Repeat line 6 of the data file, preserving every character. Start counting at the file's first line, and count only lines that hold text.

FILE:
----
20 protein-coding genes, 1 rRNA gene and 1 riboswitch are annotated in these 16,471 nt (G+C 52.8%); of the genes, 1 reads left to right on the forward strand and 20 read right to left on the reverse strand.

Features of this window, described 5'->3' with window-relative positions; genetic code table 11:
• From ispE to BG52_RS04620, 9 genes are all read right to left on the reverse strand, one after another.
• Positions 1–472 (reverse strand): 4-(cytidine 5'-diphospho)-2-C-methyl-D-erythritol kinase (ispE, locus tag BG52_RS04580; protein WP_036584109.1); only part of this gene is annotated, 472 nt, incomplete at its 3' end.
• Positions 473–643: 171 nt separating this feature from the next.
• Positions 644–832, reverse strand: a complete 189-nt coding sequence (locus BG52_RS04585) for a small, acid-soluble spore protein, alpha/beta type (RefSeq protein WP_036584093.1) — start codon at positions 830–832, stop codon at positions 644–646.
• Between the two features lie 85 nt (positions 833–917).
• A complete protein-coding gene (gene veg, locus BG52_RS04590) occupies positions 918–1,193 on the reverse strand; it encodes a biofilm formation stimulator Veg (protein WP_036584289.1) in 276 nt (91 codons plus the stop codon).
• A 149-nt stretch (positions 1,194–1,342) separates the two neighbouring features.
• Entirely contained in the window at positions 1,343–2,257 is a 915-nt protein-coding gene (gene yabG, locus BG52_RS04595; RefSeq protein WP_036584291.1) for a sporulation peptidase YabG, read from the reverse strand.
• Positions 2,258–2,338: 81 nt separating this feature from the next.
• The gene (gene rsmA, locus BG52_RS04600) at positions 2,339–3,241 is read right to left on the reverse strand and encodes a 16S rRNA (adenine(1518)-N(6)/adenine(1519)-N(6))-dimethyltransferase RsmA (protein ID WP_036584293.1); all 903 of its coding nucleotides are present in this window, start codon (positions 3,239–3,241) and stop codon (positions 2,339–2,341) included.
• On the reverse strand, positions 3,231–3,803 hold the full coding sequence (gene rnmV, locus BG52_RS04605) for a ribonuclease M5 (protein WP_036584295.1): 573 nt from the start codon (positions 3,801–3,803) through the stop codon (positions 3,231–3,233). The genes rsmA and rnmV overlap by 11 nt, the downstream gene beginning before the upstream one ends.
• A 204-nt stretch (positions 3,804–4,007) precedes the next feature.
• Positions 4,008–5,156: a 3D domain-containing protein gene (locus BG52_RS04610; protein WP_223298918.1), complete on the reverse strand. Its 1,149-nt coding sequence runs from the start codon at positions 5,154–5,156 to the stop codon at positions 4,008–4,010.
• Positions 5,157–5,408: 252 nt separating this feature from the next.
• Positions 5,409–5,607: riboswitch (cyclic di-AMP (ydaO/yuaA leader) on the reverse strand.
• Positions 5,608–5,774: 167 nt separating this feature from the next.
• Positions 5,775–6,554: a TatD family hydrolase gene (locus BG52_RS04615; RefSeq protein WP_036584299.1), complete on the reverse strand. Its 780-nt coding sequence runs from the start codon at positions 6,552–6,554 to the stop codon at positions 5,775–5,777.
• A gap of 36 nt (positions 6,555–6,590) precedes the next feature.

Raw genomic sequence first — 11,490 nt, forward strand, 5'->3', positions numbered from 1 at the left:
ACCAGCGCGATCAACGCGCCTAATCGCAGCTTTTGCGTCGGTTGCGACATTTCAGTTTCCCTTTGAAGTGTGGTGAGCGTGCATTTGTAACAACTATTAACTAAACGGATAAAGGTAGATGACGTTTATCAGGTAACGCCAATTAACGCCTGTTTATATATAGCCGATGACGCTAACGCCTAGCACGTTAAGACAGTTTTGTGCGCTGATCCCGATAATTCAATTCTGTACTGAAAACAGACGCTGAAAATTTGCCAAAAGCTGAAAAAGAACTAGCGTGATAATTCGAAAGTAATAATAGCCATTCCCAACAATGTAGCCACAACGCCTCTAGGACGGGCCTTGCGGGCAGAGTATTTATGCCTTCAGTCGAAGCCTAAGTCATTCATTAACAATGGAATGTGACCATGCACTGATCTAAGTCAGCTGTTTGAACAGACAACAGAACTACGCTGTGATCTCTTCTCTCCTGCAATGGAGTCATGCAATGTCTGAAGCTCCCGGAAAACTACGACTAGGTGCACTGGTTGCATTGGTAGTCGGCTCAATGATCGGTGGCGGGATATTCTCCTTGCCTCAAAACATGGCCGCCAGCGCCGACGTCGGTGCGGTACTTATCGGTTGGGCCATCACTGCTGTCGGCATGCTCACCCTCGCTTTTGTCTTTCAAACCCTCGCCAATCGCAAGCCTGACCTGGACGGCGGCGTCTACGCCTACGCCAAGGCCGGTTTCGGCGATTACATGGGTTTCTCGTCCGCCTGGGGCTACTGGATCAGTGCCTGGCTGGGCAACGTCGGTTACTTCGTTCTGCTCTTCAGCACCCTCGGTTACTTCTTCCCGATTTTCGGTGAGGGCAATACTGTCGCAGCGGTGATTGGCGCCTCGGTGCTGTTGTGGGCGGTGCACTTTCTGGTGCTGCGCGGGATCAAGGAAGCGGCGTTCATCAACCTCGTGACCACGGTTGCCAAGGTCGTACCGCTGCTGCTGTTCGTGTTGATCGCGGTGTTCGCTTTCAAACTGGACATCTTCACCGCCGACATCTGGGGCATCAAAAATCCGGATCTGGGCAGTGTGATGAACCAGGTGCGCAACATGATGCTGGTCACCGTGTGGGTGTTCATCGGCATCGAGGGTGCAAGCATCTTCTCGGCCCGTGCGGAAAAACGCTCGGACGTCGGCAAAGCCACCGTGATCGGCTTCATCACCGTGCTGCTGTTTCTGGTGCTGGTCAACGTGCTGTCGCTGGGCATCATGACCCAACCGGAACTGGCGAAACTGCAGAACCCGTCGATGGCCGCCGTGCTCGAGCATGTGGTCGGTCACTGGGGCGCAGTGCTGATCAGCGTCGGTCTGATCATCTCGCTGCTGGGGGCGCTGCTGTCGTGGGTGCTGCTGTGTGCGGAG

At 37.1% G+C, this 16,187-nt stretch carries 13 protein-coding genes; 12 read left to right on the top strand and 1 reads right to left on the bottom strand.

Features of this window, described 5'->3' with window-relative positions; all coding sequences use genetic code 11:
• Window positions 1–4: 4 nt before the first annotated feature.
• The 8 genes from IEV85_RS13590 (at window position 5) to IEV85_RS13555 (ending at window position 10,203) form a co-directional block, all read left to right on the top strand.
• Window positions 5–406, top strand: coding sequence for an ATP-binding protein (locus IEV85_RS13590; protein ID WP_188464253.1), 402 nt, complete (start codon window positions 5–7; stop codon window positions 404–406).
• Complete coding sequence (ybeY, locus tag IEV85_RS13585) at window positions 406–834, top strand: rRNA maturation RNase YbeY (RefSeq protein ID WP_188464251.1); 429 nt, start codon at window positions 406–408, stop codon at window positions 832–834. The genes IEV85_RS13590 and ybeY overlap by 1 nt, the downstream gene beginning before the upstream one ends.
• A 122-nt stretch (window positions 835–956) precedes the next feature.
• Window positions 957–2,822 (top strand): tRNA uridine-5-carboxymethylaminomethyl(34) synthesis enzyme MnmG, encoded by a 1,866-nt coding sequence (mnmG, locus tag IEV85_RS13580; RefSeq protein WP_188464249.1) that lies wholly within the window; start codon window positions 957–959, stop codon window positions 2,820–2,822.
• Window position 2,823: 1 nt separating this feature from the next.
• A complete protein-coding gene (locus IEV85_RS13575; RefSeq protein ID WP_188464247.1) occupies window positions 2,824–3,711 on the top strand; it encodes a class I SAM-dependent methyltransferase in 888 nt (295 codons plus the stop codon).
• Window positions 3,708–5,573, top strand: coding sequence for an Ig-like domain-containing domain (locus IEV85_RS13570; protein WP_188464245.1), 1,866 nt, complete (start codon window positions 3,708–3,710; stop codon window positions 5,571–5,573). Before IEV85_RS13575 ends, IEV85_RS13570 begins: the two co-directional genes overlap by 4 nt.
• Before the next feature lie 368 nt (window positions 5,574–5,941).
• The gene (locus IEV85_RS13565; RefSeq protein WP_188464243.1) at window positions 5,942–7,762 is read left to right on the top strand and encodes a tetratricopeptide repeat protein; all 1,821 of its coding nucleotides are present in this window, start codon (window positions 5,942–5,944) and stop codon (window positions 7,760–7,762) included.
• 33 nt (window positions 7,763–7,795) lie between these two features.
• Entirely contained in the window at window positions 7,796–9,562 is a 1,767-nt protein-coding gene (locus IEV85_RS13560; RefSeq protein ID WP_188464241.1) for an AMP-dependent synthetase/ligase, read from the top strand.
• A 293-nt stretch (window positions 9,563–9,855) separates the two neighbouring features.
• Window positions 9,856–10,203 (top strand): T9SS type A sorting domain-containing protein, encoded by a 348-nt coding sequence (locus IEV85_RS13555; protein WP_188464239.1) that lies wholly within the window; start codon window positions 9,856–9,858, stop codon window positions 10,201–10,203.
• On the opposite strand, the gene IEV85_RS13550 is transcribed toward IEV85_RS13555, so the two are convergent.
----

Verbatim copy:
• Positions 644–832, reverse strand: a complete 189-nt coding sequence (locus BG52_RS04585) for a small, acid-soluble spore protein, alpha/beta type (RefSeq protein WP_036584093.1) — start codon at positions 830–832, stop codon at positions 644–646.